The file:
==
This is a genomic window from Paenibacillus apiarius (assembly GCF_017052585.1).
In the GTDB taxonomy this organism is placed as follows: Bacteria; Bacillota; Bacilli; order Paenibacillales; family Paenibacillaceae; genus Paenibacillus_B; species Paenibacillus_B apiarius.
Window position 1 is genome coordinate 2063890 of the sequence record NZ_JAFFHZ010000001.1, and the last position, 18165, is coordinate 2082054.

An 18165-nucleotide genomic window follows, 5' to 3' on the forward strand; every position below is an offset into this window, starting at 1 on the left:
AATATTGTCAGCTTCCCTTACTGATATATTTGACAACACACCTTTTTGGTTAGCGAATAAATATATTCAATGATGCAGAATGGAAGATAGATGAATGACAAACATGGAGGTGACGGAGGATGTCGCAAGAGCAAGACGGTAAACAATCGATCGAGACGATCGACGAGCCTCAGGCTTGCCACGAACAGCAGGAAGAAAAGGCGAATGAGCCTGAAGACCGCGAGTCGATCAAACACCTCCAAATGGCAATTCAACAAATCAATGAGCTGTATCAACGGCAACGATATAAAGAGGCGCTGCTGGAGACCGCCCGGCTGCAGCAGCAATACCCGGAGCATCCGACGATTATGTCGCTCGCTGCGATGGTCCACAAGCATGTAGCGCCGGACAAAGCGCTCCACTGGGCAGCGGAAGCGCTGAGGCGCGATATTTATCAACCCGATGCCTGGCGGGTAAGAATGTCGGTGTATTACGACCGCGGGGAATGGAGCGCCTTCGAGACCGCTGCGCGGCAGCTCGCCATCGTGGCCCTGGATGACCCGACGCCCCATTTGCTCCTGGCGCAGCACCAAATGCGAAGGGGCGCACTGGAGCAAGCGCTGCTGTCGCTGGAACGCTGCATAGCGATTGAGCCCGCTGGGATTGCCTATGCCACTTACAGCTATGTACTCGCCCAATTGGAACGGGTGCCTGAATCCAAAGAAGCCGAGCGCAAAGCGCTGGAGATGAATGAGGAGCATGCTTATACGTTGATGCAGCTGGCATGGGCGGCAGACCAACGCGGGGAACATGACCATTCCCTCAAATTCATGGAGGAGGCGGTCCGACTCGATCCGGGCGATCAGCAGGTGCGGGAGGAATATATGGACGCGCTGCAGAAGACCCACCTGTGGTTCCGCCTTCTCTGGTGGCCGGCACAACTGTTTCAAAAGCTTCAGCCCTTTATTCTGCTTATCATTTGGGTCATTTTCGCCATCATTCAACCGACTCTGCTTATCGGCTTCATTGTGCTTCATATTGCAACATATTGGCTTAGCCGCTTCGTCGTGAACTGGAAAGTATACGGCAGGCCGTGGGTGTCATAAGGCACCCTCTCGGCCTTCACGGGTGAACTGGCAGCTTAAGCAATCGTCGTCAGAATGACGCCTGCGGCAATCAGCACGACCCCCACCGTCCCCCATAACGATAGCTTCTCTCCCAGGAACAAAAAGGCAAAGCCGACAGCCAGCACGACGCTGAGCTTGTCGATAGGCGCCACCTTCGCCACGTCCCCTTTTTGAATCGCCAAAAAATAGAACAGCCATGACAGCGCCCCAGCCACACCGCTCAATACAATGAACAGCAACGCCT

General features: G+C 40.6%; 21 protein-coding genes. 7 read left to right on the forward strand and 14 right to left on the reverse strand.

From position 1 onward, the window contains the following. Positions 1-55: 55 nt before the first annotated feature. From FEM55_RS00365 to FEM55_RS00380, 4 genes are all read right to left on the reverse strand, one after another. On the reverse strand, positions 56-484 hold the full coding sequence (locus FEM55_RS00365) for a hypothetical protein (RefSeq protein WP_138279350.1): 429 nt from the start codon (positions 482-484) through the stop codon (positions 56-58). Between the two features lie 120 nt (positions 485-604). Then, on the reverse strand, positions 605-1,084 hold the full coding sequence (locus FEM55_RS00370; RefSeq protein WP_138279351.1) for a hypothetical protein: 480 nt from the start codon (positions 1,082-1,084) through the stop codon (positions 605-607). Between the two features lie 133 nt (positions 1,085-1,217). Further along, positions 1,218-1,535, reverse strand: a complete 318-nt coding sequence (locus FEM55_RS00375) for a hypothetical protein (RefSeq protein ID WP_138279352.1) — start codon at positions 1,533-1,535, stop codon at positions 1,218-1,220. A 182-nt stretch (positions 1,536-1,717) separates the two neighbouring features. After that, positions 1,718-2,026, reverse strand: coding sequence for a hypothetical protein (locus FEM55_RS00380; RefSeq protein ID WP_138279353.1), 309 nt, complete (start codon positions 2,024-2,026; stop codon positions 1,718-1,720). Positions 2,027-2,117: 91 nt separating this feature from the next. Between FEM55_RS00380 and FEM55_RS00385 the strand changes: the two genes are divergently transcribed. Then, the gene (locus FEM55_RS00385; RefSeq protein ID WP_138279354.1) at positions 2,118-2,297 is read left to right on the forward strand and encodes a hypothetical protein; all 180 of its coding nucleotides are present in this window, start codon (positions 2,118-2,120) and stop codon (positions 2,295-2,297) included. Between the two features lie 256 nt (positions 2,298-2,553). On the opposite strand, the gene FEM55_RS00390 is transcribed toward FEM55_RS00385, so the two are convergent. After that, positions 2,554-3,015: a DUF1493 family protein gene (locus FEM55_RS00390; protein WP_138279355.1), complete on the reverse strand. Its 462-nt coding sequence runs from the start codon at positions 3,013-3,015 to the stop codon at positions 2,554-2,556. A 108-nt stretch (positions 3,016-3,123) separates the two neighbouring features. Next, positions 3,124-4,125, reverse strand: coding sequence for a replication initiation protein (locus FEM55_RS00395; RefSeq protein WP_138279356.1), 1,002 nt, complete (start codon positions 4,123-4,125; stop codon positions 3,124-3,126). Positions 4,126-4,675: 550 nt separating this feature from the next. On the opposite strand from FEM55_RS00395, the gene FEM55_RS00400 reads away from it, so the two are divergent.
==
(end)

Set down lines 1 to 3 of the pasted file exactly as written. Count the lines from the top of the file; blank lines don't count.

This is a genomic window from Paenibacillus apiarius (assembly GCF_017052585.1).
In the GTDB taxonomy this organism is placed as follows: Bacteria; Bacillota; Bacilli; order Paenibacillales; family Paenibacillaceae; genus Paenibacillus_B; species Paenibacillus_B apiarius.
Window position 1 is genome coordinate 2063890 of the sequence record NZ_JAFFHZ010000001.1, and the last position, 18165, is coordinate 2082054.